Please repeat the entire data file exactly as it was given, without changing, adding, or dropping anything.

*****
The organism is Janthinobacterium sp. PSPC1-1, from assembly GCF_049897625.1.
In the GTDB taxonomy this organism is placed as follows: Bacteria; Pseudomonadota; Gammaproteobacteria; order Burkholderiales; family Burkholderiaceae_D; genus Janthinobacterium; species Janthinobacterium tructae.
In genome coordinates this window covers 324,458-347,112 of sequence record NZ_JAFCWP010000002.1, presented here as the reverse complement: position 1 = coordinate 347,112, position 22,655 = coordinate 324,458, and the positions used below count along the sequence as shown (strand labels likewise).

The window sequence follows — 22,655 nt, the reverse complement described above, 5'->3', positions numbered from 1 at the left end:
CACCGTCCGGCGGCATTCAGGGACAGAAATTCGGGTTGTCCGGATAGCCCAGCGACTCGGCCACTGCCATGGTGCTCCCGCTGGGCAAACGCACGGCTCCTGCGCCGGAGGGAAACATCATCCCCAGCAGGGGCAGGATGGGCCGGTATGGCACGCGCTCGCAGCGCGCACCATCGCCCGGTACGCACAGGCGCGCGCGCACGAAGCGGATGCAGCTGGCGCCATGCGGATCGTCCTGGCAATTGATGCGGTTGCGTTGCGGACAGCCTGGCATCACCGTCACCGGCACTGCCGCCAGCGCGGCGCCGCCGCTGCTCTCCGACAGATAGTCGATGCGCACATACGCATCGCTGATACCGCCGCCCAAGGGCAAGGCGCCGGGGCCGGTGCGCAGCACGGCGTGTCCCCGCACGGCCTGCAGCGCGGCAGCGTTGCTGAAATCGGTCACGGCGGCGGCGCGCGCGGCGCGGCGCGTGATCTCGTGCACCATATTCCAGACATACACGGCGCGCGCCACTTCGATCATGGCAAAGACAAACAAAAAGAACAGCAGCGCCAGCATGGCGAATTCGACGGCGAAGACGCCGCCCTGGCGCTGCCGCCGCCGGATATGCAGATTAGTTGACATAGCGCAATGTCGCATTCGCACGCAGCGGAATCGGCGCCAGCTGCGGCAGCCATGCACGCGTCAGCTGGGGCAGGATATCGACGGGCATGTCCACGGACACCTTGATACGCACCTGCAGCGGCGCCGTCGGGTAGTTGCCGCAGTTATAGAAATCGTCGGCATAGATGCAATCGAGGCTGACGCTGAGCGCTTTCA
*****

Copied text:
The organism is Janthinobacterium sp. PSPC1-1, from assembly GCF_049897625.1.
In the GTDB taxonomy this organism is placed as follows: Bacteria; Pseudomonadota; Gammaproteobacteria; order Burkholderiales; family Burkholderiaceae_D; genus Janthinobacterium; species Janthinobacterium tructae.
In genome coordinates this window covers 324,458-347,112 of sequence record NZ_JAFCWP010000002.1, presented here as the reverse complement: position 1 = coordinate 347,112, position 22,655 = coordinate 324,458, and the positions used below count along the sequence as shown (strand labels likewise).

The window sequence follows — 22,655 nt, the reverse complement described above, 5'->3', positions numbered from 1 at the left end:
CACCGTCCGGCGGCATTCAGGGACAGAAATTCGGGTTGTCCGGATAGCCCAGCGACTCGGCCACTGCCATGGTGCTCCCGCTGGGCAAACGCACGGCTCCTGCGCCGGAGGGAAACATCATCCCCAGCAGGGGCAGGATGGGCCGGTATGGCACGCGCTCGCAGCGCGCACCATCGCCCGGTACGCACAGGCGCGCGCGCACGAAGCGGATGCAGCTGGCGCCATGCGGATCGTCCTGGCAATTGATGCGGTTGCGTTGCGGACAGCCTGGCATCACCGTCACCGGCACTGCCGCCAGCGCGGCGCCGCCGCTGCTCTCCGACAGATAGTCGATGCGCACATACGCATCGCTGATACCGCCGCCCAAGGGCAAGGCGCCGGGGCCGGTGCGCAGCACGGCGTGTCCCCGCACGGCCTGCAGCGCGGCAGCGTTGCTGAAATCGGTCACGGCGGCGGCGCGCGCGGCGCGGCGCGTGATCTCGTGCACCATATTCCAGACATACACGGCGCGCGCCACTTCGATCATGGCAAAGACAAACAAAAAGAACAGCAGCGCCAGCATGGCGAATTCGACGGCGAAGACGCCGCCCTGGCGCTGCCGCCGCCGGATATGCAGATTAGTTGACATAGCGCAATGTCGCATTCGCACGCAGCGGAATCGGCGCCAGCTGCGGCAGCCATGCACGCGTCAGCTGGGGCAGGATATCGACGGGCATGTCCACGGACACCTTGATACGCACCTGCAGCGGCGCCGTCGGGTAGTTGCCGCAGTTATAGAAATCGTCGGCATAGATGCAATCGAGGCTGACGCTGAGCGCTTTCA